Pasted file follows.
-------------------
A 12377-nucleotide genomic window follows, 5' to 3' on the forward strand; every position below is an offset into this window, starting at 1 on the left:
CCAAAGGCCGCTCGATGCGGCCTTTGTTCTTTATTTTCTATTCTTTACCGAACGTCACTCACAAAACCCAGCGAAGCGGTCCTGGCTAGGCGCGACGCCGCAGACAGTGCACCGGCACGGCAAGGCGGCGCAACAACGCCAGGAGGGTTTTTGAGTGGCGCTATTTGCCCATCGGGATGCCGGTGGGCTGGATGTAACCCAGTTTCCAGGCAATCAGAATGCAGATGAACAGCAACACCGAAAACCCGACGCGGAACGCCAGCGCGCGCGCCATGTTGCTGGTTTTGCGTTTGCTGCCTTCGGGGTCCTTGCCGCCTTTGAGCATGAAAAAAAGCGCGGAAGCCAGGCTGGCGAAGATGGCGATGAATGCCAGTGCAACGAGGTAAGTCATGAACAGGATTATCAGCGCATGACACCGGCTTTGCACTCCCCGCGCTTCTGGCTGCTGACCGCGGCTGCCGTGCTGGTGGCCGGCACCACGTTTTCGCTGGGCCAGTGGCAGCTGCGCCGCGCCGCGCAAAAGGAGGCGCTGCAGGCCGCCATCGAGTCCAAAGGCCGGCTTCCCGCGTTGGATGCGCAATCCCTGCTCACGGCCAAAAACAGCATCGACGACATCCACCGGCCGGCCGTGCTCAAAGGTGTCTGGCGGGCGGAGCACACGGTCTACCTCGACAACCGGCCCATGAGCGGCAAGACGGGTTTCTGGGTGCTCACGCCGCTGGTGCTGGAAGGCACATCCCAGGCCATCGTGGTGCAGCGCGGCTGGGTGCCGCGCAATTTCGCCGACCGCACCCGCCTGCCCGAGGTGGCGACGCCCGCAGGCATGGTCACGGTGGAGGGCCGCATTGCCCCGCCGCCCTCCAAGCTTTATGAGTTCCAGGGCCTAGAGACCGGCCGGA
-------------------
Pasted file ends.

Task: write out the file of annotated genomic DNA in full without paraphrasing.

A 12377-nucleotide genomic window follows, 5' to 3' on the forward strand; every position below is an offset into this window, starting at 1 on the left:
CCAAAGGCCGCTCGATGCGGCCTTTGTTCTTTATTTTCTATTCTTTACCGAACGTCACTCACAAAACCCAGCGAAGCGGTCCTGGCTAGGCGCGACGCCGCAGACAGTGCACCGGCACGGCAAGGCGGCGCAACAACGCCAGGAGGGTTTTTGAGTGGCGCTATTTGCCCATCGGGATGCCGGTGGGCTGGATGTAACCCAGTTTCCAGGCAATCAGAATGCAGATGAACAGCAACACCGAAAACCCGACGCGGAACGCCAGCGCGCGCGCCATGTTGCTGGTTTTGCGTTTGCTGCCTTCGGGGTCCTTGCCGCCTTTGAGCATGAAAAAAAGCGCGGAAGCCAGGCTGGCGAAGATGGCGATGAATGCCAGTGCAACGAGGTAAGTCATGAACAGGATTATCAGCGCATGACACCGGCTTTGCACTCCCCGCGCTTCTGGCTGCTGACCGCGGCTGCCGTGCTGGTGGCCGGCACCACGTTTTCGCTGGGCCAGTGGCAGCTGCGCCGCGCCGCGCAAAAGGAGGCGCTGCAGGCCGCCATCGAGTCCAAAGGCCGGCTTCCCGCGTTGGATGCGCAATCCCTGCTCACGGCCAAAAACAGCATCGACGACATCCACCGGCCGGCCGTGCTCAAAGGTGTCTGGCGGGCGGAGCACACGGTCTACCTCGACAACCGGCCCATGAGCGGCAAGACGGGTTTCTGGGTGCTCACGCCGCTGGTGCTGGAAGGCACATCCCAGGCCATCGTGGTGCAGCGCGGCTGGGTGCCGCGCAATTTCGCCGACCGCACCCGCCTGCCCGAGGTGGCGACGCCCGCAGGCATGGTCACGGTGGAGGGCCGCATTGCCCCGCCGCCCTCCAAGCTTTATGAGTTCCAGGGCCTAGAGACCGGCCGGA